Plaintiffs now seek to hold the government liable upon the ground that the Register of the Treasury participated with them in such conversion.In other words, it is an attempt on the part of one wrongdoer, not merely to enforce contribution from another, but to hold him liable for the entire amount of damages occasioned by their joint negligence. It is only upon the theory that the Register exceeded his power that the plaintiffs have any possible standing. If his conduct in canceling the original and issuing the new bonds was within the scope of his authority as Register of the Treasury, there is no possible reason for charging him or his principal with liability. Assuming, however, that he was guilty of negligence in reissuing these bonds upon insufficient evidence of the authority of the holder to demand such reissue, (as to which we express no opinion,) it was an act of negligence for which the government is not liable to these plaintiffs. It is a well settled rule of law that the government is not liable for the nonfeasances or misfeasances or negligence of its officers, and that the only remedy to the injured party in such cases is by appeal to Congress. This rule was applied in the cases of United States v. Kirkpatrick, 9 Wheat. 720, 735; United States v. Vanzandt, 11 Wheat. 184; United States v. Nicholl, 12 Wheat. 505; and

[ 148 U.S. Page 580]

     Dox v. Postmaster-General, 1 Pet. 318, cases of laches in failing to prosecute delinquent officers within a reasonable time; in Gibbons v. United States, 8 Wall. 269, to a case of alleged duress by a military officer; in Jones v. United States, 18 Wall. 662, to the negligence of the government in permitting a dishonest postmaster to remain in office; in Hart v. United States, 95 U.S. 316, to the negligence of an officer of the United States in permitting the removal of distilled spirits from a distillery warehouse before the payment of taxes; in Minturn v. United States, 106 U.S. 437, to the unlawful act of a customs officer in giving up goods without the payment of duty; in Moffat v. United States, 112 U.S. 24, to certain frauds by officers of the United States in issuing land patents; and in Robertson v. Sichel, 127 U.S. 507, to the negligence of an officer of the customs in keeping a trunk of a passenger on the pier instead of sending it to the public store, so that it was destroyed by fire.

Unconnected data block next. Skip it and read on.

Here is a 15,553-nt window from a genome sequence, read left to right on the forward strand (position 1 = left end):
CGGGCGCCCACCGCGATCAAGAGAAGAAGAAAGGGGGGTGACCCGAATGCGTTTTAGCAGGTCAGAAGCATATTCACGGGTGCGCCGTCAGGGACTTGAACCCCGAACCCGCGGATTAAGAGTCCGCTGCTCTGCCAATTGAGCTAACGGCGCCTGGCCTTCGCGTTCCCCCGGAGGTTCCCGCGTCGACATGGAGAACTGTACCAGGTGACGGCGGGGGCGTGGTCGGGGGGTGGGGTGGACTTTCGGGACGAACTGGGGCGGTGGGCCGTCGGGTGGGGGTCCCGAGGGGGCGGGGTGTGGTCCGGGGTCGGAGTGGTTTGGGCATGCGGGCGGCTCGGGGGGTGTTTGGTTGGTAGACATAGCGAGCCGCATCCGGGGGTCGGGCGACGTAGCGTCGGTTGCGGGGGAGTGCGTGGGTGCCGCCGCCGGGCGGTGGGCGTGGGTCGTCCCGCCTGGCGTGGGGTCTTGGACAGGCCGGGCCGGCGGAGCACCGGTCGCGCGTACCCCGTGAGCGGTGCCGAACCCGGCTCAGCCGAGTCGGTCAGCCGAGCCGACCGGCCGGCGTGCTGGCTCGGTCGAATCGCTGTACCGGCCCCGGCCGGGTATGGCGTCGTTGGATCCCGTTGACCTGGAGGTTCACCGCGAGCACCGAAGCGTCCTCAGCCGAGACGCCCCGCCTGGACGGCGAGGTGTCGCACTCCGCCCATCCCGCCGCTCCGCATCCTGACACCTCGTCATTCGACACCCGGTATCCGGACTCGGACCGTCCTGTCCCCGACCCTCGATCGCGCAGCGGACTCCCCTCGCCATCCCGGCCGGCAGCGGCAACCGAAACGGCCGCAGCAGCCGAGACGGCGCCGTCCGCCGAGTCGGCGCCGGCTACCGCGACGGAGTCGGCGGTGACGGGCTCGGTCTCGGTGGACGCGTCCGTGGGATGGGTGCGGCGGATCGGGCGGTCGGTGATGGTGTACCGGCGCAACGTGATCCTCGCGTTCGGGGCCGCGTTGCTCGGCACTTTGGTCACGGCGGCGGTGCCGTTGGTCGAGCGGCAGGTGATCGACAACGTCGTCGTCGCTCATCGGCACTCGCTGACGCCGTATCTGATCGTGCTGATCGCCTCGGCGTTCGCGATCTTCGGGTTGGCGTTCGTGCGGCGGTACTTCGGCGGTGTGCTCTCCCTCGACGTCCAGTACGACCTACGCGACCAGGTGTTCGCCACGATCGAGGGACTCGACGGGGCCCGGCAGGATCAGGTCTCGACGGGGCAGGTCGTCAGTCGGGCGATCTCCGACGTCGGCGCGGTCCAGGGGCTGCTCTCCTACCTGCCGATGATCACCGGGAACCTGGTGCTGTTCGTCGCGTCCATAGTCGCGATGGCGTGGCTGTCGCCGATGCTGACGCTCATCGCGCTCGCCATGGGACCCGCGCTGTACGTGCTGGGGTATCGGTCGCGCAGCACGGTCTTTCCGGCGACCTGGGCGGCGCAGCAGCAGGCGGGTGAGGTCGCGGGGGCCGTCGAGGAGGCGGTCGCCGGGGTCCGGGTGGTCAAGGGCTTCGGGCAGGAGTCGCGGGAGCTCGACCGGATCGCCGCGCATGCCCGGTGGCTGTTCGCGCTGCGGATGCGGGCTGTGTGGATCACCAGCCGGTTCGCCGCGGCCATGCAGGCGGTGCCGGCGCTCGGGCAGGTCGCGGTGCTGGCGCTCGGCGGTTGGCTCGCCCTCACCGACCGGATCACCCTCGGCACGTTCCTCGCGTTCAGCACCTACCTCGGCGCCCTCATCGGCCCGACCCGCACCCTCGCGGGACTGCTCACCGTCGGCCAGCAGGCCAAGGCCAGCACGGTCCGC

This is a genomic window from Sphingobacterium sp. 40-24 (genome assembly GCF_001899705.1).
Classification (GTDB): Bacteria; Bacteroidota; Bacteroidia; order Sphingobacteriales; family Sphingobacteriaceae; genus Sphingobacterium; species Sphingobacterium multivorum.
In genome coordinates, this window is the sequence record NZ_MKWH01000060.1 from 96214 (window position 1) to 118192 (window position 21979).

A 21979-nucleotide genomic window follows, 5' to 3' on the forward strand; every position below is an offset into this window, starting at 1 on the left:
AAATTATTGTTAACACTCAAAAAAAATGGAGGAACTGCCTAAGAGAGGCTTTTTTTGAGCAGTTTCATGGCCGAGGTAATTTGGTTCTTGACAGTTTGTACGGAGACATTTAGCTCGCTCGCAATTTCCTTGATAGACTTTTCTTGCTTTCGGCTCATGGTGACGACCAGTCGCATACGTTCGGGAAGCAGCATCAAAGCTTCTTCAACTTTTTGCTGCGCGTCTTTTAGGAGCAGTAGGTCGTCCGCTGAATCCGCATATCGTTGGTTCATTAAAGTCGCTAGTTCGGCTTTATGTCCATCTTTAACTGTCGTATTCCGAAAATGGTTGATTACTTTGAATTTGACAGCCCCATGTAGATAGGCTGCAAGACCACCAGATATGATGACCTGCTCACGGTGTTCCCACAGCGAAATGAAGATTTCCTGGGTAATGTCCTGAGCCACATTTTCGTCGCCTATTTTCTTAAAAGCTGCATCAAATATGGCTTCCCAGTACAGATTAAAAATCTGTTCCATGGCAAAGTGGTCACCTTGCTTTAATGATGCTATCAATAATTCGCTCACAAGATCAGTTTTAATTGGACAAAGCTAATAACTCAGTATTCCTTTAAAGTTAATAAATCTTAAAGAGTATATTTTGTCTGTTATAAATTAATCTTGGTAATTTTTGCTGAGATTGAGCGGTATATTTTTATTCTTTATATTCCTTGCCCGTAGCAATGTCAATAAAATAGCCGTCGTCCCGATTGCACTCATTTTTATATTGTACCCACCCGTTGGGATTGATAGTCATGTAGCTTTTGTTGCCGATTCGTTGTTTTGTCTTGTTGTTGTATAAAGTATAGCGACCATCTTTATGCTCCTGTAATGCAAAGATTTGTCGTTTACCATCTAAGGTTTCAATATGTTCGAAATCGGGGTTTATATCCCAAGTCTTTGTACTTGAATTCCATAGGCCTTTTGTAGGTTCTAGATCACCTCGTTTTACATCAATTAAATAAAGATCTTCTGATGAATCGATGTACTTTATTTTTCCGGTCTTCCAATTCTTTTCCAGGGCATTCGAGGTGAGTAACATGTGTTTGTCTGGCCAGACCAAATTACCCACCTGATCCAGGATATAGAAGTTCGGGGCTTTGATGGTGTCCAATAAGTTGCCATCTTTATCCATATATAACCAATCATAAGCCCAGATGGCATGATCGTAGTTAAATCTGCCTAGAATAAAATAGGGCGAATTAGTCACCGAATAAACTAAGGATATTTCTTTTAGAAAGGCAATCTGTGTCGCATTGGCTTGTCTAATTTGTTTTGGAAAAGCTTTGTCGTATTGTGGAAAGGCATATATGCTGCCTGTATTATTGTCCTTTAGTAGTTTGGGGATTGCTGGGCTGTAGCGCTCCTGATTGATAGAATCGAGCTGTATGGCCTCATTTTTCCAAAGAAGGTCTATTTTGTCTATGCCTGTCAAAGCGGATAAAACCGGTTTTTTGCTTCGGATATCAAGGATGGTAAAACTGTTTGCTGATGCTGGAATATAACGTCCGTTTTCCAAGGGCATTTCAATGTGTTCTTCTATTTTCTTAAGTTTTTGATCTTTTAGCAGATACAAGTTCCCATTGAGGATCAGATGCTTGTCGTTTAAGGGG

If this be treated as a case of tort, then it is clear that the government is not liable, not only upon the ground above stated, but because under the act of Congress conferring jurisdiction upon the Court of Claims, 24 Stat. 505, c. 359, there is an express exception of cases sounding in tort.

Plaintiffs, however, take the further ground that if, instead of suing the banks, Covington and his wife and daughter had sued in the Court of Claims upon the original bonds, the government could not have shown in defence that the bonds had been cancelled and reissued to the Chemical National Bank, since such cancellation was without authority. Therefore they insist that, having paid these bonds themselves, they are entitled to be subrogated to the claim of the heirs of the estate, and to recover in their own names upon these bonds. There are difficulties, however, in sustaining this position. In the first place, the plaintiffs themselves had no contract with the government, and if they had, such contract was fully performed by the issuing of the new bonds to them. They are not entitled to be subrogated to the heirs of the estate, since their right of subrogation arises from certain conduct of theirs which was adjudged by the Supreme Court of Tennessee to be tortious.

[ 148 U.S. Page 581]

     It is said that a person who invokes the doctrine of subrogation must come into court with clean hands. Sheldon on Subrogation, ยง 44; Railroad Co. v. Soutter, 13 Wall. 517; Wilkinson v. Babbitt, 4 Dillon, 207; Guckenheimer v. Angevine, 81 N.Y. 394. They are unfortunately put in the position of claiming through the judgment of the Supreme Court of Tennessee, which held them liable for having participated in the alleged misconduct of the Register of the Treasury. As we hold that they are not entitled to invoke the doctrine of subrogation, it becomes unnecessary for this court to determine as an independent question whether the Register acted within the scope of his authority in canceling and reissuing the bonds. The opinion of the Supreme Court of Tennessee would not be conclusive upon that point, the government not having been a party to that action.

Under no view that we have been able to take of this case can we hold the government liable, and the judgment of the Court of Claims is, therefore,

Affirmed.

18930410

© 1998 VersusLaw Inc.